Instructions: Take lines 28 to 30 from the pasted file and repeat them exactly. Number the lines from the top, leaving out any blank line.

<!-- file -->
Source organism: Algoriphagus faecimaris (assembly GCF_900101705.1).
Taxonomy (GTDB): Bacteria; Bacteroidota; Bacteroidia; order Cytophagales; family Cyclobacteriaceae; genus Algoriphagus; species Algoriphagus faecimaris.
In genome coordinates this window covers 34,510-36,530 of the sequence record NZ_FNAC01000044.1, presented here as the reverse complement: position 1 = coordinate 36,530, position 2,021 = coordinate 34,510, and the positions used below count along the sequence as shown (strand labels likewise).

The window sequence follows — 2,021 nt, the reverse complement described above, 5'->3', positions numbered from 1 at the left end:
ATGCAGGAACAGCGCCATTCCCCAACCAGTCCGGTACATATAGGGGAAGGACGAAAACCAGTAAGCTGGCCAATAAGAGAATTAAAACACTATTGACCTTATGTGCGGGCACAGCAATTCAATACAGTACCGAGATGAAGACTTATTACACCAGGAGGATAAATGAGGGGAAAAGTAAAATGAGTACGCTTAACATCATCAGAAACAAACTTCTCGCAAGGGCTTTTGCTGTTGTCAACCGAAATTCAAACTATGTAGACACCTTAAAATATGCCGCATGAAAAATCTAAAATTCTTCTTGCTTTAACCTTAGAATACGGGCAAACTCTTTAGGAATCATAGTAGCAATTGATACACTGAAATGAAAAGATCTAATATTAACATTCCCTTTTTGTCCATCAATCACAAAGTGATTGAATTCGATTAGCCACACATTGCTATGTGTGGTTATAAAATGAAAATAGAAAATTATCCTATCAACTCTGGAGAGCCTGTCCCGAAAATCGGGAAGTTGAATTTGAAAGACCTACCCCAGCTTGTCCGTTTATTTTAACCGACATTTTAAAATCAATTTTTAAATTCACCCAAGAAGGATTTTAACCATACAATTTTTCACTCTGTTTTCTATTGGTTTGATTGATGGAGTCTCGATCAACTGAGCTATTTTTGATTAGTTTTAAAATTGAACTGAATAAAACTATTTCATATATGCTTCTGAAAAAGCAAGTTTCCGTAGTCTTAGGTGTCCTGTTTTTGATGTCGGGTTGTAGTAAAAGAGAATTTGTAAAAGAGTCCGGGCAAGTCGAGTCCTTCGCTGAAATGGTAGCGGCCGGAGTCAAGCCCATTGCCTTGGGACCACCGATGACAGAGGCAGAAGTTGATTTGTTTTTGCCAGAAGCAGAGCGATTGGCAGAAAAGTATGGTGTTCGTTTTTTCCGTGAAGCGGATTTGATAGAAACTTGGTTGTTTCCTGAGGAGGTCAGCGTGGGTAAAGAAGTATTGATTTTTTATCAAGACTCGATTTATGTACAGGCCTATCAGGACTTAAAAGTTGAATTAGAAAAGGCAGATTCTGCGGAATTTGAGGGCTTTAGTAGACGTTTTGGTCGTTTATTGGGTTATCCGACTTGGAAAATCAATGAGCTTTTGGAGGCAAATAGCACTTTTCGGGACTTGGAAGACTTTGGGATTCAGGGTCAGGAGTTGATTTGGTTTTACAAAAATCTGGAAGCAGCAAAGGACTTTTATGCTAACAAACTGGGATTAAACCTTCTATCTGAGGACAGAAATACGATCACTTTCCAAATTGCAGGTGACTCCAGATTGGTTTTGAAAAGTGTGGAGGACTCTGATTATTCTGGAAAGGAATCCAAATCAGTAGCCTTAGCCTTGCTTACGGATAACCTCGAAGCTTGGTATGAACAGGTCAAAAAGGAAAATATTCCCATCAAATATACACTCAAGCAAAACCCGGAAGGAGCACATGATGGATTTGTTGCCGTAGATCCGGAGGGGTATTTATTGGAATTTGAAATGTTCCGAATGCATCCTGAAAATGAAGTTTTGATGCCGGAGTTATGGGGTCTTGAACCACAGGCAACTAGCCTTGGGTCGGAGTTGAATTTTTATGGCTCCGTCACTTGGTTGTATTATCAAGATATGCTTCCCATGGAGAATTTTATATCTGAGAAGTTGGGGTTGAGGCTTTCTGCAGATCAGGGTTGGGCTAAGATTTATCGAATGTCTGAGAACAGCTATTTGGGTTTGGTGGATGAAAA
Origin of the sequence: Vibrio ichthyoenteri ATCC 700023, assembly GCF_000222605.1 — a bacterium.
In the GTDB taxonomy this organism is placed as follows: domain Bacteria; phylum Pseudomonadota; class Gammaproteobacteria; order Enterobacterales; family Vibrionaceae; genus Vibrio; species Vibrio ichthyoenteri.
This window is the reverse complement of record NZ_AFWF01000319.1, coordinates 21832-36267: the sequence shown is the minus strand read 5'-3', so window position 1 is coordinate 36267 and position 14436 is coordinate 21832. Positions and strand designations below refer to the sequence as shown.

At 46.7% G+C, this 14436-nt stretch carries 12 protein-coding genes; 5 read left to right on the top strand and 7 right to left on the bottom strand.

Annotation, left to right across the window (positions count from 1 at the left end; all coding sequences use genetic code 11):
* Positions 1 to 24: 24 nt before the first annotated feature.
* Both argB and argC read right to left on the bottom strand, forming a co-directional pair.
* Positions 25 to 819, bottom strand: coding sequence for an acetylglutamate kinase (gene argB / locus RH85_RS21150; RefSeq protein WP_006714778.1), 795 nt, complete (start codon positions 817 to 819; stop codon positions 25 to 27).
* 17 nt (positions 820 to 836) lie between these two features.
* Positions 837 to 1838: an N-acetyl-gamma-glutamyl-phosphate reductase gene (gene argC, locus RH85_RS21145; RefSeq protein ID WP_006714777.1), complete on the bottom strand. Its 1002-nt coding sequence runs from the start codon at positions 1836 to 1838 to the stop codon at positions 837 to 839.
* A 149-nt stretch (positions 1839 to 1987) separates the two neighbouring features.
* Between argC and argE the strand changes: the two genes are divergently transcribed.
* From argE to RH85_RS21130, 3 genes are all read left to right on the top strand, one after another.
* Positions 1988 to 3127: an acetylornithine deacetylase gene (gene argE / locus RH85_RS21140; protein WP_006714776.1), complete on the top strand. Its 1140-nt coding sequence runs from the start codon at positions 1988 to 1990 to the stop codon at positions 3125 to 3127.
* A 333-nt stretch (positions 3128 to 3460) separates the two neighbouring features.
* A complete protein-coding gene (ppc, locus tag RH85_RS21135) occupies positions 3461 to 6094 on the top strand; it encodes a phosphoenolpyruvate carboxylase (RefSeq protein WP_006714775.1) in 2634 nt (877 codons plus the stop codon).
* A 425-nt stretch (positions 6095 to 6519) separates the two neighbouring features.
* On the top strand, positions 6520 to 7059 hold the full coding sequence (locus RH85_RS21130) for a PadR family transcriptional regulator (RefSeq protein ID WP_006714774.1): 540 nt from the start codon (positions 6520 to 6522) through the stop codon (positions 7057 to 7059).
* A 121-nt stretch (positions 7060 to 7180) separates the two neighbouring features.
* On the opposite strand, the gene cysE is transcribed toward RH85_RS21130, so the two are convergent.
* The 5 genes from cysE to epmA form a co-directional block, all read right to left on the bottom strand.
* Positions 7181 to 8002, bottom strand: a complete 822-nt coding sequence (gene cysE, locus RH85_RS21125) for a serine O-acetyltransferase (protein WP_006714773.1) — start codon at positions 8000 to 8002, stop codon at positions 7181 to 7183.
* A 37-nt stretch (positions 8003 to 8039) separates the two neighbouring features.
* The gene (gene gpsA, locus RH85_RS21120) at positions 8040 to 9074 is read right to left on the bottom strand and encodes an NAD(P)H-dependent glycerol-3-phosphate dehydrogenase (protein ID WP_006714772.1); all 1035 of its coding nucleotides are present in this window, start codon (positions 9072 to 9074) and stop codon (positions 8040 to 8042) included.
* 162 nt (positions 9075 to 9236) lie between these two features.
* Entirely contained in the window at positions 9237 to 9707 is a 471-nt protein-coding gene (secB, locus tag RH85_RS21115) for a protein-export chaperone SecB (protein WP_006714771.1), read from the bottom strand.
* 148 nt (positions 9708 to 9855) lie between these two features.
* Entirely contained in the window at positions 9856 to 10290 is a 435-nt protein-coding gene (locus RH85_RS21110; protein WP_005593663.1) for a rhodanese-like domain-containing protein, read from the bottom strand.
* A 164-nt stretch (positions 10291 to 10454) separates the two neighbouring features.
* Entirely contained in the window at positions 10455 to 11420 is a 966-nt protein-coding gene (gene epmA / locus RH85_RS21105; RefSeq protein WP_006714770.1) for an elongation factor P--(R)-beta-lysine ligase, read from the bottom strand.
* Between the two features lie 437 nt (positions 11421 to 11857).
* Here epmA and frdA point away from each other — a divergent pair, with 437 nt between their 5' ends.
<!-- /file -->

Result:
* A 37-nt stretch (positions 8003 to 8039) separates the two neighbouring features.
* The gene (gene gpsA, locus RH85_RS21120) at positions 8040 to 9074 is read right to left on the bottom strand and encodes an NAD(P)H-dependent glycerol-3-phosphate dehydrogenase (protein ID WP_006714772.1); all 1035 of its coding nucleotides are present in this window, start codon (positions 9072 to 9074) and stop codon (positions 8040 to 8042) included.
* 162 nt (positions 9075 to 9236) lie between these two features.